And then came three amazing seasons!  In 1945 a rout of Burrillville produced another Class C Championship.  In the playoffs Warren went undefeated, easily defeating West Warwick before edging East Providence twice to win the school’s second State Championship in seven years.  Outfielder Ben Coccia and Roger Higgins, who was named the state’s best pitcher for the second year in a row, received All State honors.  (With Charlie Burdge still serving his country in the military, Charlie McCanna was at the team’s helm.)

The next year La Salle replaced East Providence as the Class A Champion and Charlie Burdge returned home, but otherwise it was “déjà vu all over again.”  The Broncos of Burrillville were downed for the Class C title, while La Salle (2-1) and West Warwick (3-2 in 12 innings and 6-3) were Warren High’s victims in the state playoffs.  Center fielder Jim Barry and Ace Boulanger, who was designated the state’s best pitcher in both this and the next season (making four years in a row that Warren High fielded Rhode Island’s ace moundsman) were the Redskins’ All State designees.  Is it any wonder that a La Salle religious brother opined that Warren boys were good for only two things: raking quahogs and playing baseball?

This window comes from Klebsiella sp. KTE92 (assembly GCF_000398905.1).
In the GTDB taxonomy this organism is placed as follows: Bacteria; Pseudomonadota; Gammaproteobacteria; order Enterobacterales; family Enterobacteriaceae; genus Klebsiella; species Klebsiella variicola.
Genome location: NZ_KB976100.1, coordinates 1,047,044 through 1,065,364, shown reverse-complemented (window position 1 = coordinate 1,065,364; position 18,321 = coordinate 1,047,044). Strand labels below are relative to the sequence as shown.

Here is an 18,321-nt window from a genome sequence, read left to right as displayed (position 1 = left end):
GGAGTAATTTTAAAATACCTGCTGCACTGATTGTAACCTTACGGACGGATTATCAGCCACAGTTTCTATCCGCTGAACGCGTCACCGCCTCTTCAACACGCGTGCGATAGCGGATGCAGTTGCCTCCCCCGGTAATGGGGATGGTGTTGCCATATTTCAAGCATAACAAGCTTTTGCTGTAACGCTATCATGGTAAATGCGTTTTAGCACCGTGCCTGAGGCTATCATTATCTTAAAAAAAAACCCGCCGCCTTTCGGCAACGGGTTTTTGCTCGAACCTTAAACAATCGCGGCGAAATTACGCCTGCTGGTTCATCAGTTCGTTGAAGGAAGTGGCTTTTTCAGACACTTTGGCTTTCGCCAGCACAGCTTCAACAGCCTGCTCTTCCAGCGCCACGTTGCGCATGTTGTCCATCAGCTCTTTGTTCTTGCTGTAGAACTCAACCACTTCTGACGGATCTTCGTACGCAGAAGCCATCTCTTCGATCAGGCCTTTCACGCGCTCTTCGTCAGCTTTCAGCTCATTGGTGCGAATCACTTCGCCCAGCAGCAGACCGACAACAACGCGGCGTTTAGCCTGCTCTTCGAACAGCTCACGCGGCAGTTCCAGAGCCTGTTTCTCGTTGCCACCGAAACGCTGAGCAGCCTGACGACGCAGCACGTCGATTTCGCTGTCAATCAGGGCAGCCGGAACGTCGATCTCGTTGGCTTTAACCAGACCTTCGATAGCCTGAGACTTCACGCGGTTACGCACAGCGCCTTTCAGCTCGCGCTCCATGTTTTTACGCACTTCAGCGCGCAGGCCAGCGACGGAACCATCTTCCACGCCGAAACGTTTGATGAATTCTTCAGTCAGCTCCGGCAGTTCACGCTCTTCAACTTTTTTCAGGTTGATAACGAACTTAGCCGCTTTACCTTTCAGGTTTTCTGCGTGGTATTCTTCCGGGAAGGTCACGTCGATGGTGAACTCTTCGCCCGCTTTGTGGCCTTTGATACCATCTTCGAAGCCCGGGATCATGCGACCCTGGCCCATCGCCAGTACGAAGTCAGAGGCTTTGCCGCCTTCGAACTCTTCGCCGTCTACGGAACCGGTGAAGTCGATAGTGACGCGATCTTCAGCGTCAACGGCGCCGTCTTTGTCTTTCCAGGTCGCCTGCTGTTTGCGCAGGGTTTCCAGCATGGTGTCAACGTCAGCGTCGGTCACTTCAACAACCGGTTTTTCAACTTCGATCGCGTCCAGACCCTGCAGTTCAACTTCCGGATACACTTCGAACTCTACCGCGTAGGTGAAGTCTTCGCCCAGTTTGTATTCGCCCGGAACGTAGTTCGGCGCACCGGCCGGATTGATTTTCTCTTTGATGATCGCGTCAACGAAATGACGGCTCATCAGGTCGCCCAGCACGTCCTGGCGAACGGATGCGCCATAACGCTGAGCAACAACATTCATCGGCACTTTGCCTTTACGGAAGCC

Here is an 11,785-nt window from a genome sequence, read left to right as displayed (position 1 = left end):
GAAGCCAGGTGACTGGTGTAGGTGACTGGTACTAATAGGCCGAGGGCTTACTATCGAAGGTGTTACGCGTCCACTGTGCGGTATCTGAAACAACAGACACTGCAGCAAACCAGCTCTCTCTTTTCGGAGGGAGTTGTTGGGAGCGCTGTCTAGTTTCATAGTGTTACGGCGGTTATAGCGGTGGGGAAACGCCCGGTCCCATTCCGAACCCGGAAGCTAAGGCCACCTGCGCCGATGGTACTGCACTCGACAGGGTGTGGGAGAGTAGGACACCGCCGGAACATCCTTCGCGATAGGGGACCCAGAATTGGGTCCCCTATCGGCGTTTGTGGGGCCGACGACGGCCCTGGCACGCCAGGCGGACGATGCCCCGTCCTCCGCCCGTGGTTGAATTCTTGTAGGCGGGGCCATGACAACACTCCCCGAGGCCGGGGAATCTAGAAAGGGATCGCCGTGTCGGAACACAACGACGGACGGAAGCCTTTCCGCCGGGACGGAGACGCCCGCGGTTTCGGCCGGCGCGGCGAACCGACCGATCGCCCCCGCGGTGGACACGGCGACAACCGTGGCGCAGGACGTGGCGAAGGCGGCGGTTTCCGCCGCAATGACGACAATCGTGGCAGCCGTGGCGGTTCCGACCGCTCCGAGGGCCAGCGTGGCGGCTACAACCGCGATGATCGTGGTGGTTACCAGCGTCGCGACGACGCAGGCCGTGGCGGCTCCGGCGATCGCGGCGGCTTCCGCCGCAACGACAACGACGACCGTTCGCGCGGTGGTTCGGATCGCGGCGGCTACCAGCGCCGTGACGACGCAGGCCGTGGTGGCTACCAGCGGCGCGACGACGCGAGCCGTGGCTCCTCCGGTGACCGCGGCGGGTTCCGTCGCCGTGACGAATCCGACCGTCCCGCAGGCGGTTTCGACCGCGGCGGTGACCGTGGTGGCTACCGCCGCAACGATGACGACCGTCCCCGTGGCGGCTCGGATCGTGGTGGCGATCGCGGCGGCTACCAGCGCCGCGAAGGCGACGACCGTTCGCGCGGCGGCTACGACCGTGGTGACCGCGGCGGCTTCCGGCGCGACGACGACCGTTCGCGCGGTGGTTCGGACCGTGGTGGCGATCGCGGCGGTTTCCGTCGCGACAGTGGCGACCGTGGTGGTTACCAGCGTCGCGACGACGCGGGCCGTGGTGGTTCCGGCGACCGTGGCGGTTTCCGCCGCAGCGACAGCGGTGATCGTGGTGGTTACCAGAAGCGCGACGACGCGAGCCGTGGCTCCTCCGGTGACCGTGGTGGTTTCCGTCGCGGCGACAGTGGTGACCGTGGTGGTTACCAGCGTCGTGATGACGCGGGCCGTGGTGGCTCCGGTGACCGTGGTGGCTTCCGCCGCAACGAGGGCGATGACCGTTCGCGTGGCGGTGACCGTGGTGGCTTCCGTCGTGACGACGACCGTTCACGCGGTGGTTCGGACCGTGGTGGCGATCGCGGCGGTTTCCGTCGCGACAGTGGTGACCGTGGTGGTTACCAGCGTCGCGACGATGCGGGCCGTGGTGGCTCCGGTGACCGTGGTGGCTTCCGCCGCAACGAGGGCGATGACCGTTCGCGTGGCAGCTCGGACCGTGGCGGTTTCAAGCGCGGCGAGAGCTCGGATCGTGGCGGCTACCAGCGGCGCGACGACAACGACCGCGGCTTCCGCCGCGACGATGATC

Sadly the quest for a three-peat fell one game short.  But considering that three Warren stars had been suspended for the season “for being bad boys,” the fact that the Redskins again downed Burrillville for the 1947 Class C title and defeated both La Salle and Woonsocket in the playoffs was amazing.  Especially since the State Champion La Salle nine was led by two Warrenites.  Pat Barba, Ace Boulanger, Harpo Tavares, and La Salle’s Slick Cariglia (like Ace, for the second year in a row) and Johnny Karcz were all named All State.

The following year the Burrillville Broncos finally “got the Warren monkey off their back,” easily defeating the Redskins in the Class C final.  But all was not lost, as Buzz Barry and his brother Jim, who led the state in hitting with a .525 average (and more than fifteen extra-base hits), both received All State recognition.

And finally in 1956 Charlie Burdge coached the last of his six divisional title teams, leading the Redskins to an Eastern Division Co-Championship with St. Raphael’s Academy.  (With geography now playing a larger role in the creation of divisional alignments, the Eastern Division consisted of five Class A and B teams and the Bristol County nines of Barrington, Colt Memorial of Bristol, and Warren.) Pitcher/shortstop Chico Andrade was named to the All State squad.

 Thus ended an outstanding twenty-one year stretch, made even more impressive by the fact that until Warren High School was merged out of existence in 1993, the Redskins never captured another divisional or state title.

 (Mt. Hope High School’s Huskies captured divisional championships in 1995 and 2008.)